So the government has launched a new obesity strategy (Read here) as a direct result of the coronavirus.
This blog is not about the link between Covid 19 and metabolic disease of which obesity is a major driver of, but basic practical steps on how to start making a change to your diet and lifestyle. Previously I written about my lifestyle bible which you can read here. In this article I really wanted to provide some good general advice on a starting point for changing your food choices.
What is your goal?
Why do you want to change your food choices? Is it for general health, is it to loose weight, is for better movement, is it for fitness? What is your goal or what is the most pressing task at the moment?
Once you have worked that out, you can start to put together a couple of goals to move you towards your long term aim. Remember there are very few people that stick to a radical change to their lifestyle. Plans geared around 30 days or the like, have very low long term effectiveness. When we talk about creating habits, they need to be formed slowly and embedded into your daily life. Most radical plans are too hard work and too prescriptive to give the follower understanding and sustainability. It is however true that, the greater the change the greater the benefit, but if you want to stick to it, my advice is slowly does it.
When you’re considering what to put into your goals, I would advice strongly against goals that include calories, weight or inches. This is simply because it focuses you on the wrong objective. If you are making better choices you will reduce weight and inches. Calories is a contentious point and one for a different article. Suffice as to say ‘all calories are not equal’. Instead I would recommend your goals include your weaknesses or things that are absent from your food choices.
Here’s a list of typical changes people like to work on;
- reducing or limiting sugary drinks,
- reducing/limiting high sugar/high processed fat intake
- reducing/limiting processed meat consumption
- increasing fibre sources from wholegrain, fruits and vegetables
- working nuts and seeds into your diet
- Increasing good quality water consumption
- Ensuring protein with every meal
- Being mindful of the quality and quantity of carbohydrate intake
- replacing sandwiches for lunch with alternatives 2 or 3 times a week (as a starter),
- replacing high carbohydrates snacks with healthier options,
- limiting alcohol intake to weekends only or so many times a week (depending on where you’re starting from),
- introducing a vegetarian or vegan option,
- ensuring you have at least 3 different colours of vegetables on your plate etc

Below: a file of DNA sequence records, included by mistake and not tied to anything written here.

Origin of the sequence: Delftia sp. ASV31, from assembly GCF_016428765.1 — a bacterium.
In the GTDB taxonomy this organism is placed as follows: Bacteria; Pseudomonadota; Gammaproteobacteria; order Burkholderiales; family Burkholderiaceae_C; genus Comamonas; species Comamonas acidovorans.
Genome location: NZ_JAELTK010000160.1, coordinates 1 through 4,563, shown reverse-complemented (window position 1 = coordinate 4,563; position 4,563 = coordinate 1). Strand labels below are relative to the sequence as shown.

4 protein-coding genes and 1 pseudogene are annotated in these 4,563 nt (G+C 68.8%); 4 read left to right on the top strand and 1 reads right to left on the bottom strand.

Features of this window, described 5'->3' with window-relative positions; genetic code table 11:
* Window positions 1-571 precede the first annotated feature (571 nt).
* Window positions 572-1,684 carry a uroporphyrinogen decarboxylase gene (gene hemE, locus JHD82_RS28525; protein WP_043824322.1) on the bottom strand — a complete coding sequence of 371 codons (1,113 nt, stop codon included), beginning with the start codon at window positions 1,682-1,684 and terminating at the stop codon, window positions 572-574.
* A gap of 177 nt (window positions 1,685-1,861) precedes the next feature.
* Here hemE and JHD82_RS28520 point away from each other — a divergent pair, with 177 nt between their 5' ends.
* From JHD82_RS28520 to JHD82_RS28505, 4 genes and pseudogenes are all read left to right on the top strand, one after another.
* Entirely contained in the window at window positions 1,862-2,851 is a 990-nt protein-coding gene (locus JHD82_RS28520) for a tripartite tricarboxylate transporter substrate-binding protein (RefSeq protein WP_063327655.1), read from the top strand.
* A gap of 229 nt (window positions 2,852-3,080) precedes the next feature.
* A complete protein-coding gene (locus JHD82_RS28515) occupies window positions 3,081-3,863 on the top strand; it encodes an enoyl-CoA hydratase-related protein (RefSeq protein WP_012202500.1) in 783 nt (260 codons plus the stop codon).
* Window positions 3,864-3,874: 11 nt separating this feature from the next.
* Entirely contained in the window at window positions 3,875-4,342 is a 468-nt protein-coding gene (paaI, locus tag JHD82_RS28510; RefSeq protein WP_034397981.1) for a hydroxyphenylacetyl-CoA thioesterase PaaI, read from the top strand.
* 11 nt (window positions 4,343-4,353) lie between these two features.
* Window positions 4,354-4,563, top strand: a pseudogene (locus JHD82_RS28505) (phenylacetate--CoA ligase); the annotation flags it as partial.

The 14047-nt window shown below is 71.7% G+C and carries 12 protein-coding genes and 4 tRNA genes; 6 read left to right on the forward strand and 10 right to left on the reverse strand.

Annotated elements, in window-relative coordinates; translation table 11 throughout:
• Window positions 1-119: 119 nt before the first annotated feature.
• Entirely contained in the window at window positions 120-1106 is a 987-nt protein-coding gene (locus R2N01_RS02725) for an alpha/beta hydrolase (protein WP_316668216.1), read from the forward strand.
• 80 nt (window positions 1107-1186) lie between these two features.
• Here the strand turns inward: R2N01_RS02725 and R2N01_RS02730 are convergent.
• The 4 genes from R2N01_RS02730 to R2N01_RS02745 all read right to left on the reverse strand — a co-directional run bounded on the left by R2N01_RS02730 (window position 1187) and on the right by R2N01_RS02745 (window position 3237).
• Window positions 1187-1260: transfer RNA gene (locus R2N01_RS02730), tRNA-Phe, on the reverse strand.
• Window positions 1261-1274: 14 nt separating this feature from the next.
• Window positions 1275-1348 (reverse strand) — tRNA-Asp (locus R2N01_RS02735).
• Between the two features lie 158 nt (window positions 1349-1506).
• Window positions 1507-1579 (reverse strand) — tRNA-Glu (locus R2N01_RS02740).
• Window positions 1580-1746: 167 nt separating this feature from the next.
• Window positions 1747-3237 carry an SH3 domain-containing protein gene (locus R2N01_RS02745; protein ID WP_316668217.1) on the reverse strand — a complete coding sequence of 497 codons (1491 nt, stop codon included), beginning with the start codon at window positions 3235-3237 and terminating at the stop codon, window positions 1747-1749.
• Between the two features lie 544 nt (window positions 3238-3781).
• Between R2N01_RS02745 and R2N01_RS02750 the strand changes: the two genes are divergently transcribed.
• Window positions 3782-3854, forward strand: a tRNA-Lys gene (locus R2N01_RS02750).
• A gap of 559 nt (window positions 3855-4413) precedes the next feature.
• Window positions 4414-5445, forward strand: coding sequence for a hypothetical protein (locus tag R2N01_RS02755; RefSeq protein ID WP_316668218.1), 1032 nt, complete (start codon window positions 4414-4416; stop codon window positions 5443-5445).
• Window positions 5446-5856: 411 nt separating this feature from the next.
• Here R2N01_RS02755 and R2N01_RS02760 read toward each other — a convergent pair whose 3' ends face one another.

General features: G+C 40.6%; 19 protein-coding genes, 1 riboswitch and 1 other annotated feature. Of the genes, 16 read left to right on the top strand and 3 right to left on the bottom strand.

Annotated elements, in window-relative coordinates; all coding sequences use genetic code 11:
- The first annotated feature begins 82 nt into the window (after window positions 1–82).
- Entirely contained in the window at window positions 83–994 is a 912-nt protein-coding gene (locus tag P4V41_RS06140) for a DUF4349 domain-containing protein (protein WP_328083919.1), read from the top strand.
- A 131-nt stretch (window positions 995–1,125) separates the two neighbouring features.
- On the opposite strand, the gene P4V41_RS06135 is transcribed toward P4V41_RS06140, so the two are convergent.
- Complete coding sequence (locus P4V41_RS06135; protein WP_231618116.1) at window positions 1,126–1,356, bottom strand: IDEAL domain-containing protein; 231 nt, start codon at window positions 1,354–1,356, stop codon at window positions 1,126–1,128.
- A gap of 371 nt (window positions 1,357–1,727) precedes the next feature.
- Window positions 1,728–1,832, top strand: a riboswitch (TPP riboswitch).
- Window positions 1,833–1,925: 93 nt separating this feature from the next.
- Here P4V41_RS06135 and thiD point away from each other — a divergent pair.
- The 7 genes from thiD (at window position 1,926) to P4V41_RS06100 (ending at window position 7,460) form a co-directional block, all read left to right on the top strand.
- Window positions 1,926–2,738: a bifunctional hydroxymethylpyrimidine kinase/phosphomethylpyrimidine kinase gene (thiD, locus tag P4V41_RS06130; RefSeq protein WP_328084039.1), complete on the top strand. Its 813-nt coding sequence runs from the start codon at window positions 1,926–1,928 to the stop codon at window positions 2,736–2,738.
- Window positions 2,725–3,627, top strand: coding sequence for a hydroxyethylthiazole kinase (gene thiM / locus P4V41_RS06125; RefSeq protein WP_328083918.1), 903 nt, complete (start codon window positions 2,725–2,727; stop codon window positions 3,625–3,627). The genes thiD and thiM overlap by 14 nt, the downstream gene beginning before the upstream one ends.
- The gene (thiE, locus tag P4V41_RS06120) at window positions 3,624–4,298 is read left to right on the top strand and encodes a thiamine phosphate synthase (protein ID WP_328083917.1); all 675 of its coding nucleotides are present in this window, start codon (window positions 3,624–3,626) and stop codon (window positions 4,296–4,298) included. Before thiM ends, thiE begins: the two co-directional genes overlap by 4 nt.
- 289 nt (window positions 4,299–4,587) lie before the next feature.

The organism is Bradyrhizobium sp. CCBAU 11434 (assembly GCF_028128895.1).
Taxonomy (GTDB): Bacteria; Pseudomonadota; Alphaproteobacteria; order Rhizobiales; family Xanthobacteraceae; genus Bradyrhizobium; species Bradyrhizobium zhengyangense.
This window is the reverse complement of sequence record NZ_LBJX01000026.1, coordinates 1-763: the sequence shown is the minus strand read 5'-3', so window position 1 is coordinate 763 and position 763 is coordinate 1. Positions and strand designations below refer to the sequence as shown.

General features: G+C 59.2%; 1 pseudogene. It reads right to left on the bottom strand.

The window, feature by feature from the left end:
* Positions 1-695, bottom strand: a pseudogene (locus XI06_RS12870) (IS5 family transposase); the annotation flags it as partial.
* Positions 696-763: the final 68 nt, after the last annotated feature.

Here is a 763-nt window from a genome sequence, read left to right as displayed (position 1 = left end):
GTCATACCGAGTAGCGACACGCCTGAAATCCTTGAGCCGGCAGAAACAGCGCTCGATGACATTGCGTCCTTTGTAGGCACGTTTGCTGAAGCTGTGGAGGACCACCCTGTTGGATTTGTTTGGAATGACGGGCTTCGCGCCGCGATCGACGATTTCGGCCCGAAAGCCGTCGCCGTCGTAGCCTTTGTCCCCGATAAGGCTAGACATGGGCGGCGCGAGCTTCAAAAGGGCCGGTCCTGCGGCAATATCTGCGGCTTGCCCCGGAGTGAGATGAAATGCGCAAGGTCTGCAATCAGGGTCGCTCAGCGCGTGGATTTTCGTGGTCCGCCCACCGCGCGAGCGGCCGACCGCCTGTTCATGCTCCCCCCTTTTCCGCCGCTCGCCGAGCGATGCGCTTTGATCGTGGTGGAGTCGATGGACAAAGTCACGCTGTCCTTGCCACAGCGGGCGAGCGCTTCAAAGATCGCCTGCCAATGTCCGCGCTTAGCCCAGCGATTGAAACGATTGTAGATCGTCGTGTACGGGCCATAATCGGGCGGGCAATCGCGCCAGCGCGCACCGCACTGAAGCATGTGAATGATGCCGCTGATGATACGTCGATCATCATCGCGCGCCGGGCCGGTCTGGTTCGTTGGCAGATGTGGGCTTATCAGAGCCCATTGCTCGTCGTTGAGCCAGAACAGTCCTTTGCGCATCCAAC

- adding in some good quality omega 3 sources – easiest source is fish, alternative chia and flaxseed or a good quality supplement
- educating yourself on what a healthy diet looks like
- seeking professional advise to guide and motivate you
Don’t get hung up on any one goal, be realistic, what is right for you?. If your diet is what is known as a typical western diet, then moving from a sandwich, bag of crisps and chocolate bar to a chicken salad, vegetables and berries or similar every day of the week is quite a big ask, especially if that’s what you’ve been doing for 20 years or so. Be kind to yourself and give yourself a break.
Your goals will be different to the next persons and should be based on you and not a prescribed diet plan. You may look at the list above and think ‘I need to do all of that’. Maybe you do, only pick a few and focus on those, success will follow and you can incorporate others as you go.
Cooking from fresh.
Cooking from fresh is the best place to start. If you live off packaged prepared food, start by setting your goal at cooking from fresh twice a week. Don’t panic about making fancy dishes, basic non nonsense meals are perfectly healthy. Start with family favourites and research easy recipes or invest in some cook books. You can increase the number of times you cook from fresh as you build confidence and form the cooking habit. Home cooking ultimately means that you will use a greater amount of whole foods. Wholefoods are those that resemble their true form and ideally are organic. Wholefoods are nutrient dense, whereas processed foods have a much lower nutrient density (less nutrients in them) and in terms of meat, tend to be from poorer quality parts of the animal.
Real food is antioxidant, vitamin, mineral, phytonutrient, fibre dense, high in good fats and low in salt.
Is there a specific ‘diet’ that is the best?
In short No, everyone is different. There are lots of different ‘diets’ around and lots of well known Dr’s who promote their diets and create a great deal of media attention around them. ‘Diets’ are not the answer, a ‘diet’ is a short term solution what you need is a new way of eating which you enjoy and is stress free and sustainable for you to manage day in day. As mentioned earlier, many radical changes to diet can not be sustained long term and results in sending your body into a state of flux. The body interpret flux as stress, and this is where the yo yo dieter comes from.